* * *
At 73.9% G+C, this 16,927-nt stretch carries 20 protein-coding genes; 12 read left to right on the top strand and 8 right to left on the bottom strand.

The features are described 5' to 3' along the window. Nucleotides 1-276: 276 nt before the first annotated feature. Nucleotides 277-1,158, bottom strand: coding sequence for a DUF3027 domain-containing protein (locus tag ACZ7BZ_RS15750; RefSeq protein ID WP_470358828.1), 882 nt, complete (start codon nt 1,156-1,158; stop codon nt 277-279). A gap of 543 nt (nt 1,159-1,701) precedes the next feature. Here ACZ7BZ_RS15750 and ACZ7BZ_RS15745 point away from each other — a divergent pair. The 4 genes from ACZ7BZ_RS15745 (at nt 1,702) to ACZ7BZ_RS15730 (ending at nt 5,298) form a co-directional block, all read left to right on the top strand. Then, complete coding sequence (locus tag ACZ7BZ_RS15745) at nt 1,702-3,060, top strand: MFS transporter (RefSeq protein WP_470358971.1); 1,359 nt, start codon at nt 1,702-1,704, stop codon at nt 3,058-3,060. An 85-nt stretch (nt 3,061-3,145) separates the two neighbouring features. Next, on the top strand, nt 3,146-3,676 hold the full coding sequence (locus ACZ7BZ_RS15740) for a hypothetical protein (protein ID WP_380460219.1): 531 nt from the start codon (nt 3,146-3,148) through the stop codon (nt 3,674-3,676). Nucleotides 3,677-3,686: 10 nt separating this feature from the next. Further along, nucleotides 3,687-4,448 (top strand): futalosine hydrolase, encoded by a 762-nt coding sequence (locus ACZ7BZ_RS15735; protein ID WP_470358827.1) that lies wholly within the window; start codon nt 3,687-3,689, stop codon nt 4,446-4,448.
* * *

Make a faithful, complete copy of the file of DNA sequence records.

At 73.9% G+C, this 16,927-nt stretch carries 20 protein-coding genes; 12 read left to right on the top strand and 8 right to left on the bottom strand.

The features are described 5' to 3' along the window. Nucleotides 1-276: 276 nt before the first annotated feature. Nucleotides 277-1,158, bottom strand: coding sequence for a DUF3027 domain-containing protein (locus tag ACZ7BZ_RS15750; RefSeq protein ID WP_470358828.1), 882 nt, complete (start codon nt 1,156-1,158; stop codon nt 277-279). A gap of 543 nt (nt 1,159-1,701) precedes the next feature. Here ACZ7BZ_RS15750 and ACZ7BZ_RS15745 point away from each other — a divergent pair. The 4 genes from ACZ7BZ_RS15745 (at nt 1,702) to ACZ7BZ_RS15730 (ending at nt 5,298) form a co-directional block, all read left to right on the top strand. Then, complete coding sequence (locus tag ACZ7BZ_RS15745) at nt 1,702-3,060, top strand: MFS transporter (RefSeq protein WP_470358971.1); 1,359 nt, start codon at nt 1,702-1,704, stop codon at nt 3,058-3,060. An 85-nt stretch (nt 3,061-3,145) separates the two neighbouring features. Next, on the top strand, nt 3,146-3,676 hold the full coding sequence (locus ACZ7BZ_RS15740) for a hypothetical protein (protein ID WP_380460219.1): 531 nt from the start codon (nt 3,146-3,148) through the stop codon (nt 3,674-3,676). Nucleotides 3,677-3,686: 10 nt separating this feature from the next. Further along, nucleotides 3,687-4,448 (top strand): futalosine hydrolase, encoded by a 762-nt coding sequence (locus ACZ7BZ_RS15735; protein ID WP_470358827.1) that lies wholly within the window; start codon nt 3,687-3,689, stop codon nt 4,446-4,448.